Settling in Paris, Cravan became France's heavyweight boxing champion without having to fight a single match. His reputation as a professional boxer in itself provided a sort of street-credibility to his Dadaist reputation, but his rough vibrant poetry, and provocative, anarchistic lectures and public appearances (which often degenerated into drunken brawls) also earned him the admiration of Marcel Duchamp, Francis Picabia, André Breton, and other artists and intellectuals.
His personal style involved a continual re-invention of his public persona and various outrageous statements and boasts. His pride to be the nephew of Oscar Wilde even produced hoaxes - documents and poems - Cravan wrote and then signed "Oscar Wilde". In 1913 he published an article in his self-edited paper Maintenant, claiming that his uncle was still alive and had visited him in Paris. This rumour was taken up even by the New York Times. In fact, the two of them never met.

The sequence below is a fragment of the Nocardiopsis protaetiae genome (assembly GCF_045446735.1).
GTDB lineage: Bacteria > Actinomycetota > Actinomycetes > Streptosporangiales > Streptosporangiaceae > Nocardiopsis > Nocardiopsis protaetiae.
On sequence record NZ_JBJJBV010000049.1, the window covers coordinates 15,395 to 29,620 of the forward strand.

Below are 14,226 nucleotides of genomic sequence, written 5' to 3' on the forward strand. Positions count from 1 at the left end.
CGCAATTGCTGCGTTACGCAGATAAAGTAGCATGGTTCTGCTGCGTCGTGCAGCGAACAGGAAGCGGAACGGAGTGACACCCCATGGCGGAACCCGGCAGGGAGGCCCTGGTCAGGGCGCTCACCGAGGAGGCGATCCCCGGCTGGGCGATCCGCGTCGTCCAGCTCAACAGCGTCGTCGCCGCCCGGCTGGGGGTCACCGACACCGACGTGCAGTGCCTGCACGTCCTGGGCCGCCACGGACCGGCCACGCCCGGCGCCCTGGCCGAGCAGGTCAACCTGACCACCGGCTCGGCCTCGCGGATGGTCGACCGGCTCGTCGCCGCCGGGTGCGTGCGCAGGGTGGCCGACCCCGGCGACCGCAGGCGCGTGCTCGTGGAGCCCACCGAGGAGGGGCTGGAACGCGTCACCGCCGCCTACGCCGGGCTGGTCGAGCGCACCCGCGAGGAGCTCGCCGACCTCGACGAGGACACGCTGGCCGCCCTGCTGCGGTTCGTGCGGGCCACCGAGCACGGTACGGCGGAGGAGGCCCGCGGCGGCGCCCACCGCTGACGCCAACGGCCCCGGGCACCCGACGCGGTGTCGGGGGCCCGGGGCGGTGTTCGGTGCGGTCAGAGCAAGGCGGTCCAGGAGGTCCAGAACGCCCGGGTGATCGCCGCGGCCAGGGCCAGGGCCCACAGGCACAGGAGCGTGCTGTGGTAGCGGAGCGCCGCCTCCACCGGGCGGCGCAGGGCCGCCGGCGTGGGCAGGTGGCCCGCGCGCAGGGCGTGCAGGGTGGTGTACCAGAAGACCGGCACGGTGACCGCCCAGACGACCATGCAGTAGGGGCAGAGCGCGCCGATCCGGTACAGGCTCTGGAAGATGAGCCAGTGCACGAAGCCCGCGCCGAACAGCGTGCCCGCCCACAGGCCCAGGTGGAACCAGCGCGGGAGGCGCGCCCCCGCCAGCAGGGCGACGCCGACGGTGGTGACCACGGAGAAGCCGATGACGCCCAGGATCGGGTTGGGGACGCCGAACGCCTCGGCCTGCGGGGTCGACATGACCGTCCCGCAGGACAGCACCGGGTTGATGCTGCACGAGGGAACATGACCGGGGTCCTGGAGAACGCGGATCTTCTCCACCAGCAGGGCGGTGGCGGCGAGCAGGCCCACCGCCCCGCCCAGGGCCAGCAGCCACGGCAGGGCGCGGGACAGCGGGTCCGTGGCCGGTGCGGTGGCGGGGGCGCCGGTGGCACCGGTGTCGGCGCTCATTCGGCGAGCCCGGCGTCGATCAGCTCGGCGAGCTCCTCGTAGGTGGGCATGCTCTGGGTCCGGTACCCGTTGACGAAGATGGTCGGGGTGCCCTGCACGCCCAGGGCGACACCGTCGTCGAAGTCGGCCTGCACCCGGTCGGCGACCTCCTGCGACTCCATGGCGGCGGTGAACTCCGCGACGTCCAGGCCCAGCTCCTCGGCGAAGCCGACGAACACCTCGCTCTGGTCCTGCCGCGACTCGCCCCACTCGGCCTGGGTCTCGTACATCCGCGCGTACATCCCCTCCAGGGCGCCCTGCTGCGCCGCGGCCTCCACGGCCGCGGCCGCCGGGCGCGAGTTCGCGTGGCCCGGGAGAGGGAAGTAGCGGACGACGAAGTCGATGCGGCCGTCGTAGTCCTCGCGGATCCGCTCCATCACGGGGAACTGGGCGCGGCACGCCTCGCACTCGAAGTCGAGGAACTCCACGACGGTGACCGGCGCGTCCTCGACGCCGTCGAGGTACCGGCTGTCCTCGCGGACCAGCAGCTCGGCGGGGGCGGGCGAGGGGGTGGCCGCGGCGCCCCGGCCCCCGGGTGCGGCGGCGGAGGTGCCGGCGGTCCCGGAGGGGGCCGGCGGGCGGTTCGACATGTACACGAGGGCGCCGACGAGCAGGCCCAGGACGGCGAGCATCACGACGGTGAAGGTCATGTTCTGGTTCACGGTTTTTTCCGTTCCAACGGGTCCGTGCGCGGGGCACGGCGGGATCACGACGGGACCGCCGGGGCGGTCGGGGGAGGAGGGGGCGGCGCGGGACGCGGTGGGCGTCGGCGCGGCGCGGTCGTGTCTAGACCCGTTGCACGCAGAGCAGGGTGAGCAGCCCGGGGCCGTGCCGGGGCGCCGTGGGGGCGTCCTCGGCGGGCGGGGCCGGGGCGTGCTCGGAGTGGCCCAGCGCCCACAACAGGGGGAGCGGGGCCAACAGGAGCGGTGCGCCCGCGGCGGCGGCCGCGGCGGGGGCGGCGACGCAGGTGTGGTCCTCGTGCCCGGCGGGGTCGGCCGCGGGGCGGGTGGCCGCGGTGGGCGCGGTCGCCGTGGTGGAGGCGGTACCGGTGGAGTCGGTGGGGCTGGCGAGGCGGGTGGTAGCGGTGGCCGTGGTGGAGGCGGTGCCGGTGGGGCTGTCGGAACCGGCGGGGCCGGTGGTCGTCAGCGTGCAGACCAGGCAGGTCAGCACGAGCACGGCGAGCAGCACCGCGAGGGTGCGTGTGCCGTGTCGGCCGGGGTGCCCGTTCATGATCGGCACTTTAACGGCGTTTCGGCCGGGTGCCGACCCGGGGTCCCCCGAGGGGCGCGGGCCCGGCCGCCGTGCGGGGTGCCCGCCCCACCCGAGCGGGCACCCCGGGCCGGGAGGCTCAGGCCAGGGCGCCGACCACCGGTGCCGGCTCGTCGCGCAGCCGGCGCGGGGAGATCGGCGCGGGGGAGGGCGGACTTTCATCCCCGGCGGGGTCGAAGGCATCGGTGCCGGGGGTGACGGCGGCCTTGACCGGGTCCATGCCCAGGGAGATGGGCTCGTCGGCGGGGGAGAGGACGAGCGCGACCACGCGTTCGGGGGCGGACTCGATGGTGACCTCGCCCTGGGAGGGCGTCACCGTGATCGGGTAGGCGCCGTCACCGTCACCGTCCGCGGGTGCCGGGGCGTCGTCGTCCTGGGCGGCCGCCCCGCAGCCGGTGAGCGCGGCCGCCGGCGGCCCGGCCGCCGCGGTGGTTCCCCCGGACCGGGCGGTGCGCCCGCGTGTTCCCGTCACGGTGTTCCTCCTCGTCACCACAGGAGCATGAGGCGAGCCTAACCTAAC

In 1914 he fled to New York to avoid fighting in the war, and then to South America three years later for the same reason. In Mexico City he met his future wife Mina Loy. After their marriage in 1918 they planned a trip from Mexico to Argentina. Without enough money for both of them to book passage on a ship, Loy took the trip on a ship and Cravan set out alone on a sailboat to Argentina. Cravan never arrived.
Intermittent and unconfirmed reports of his sighting continued for many years.
One report has it he changed his name to B. Traven and assumed the identity of a reclusive author of German-American nationality who wrote The Treasure of the Sierra Madre.
Another has it that he returned to New York and then Paris, took the name Dorian Hope, a vagrant poet who sold forged Oscar Wilde manuscripts in the early 1920s.
His only daughter, Fabienne Lloyd, was born in England on April 5, 1919 and later went to the United States together with her mother. Her descendants live in Aspen, Colorado.
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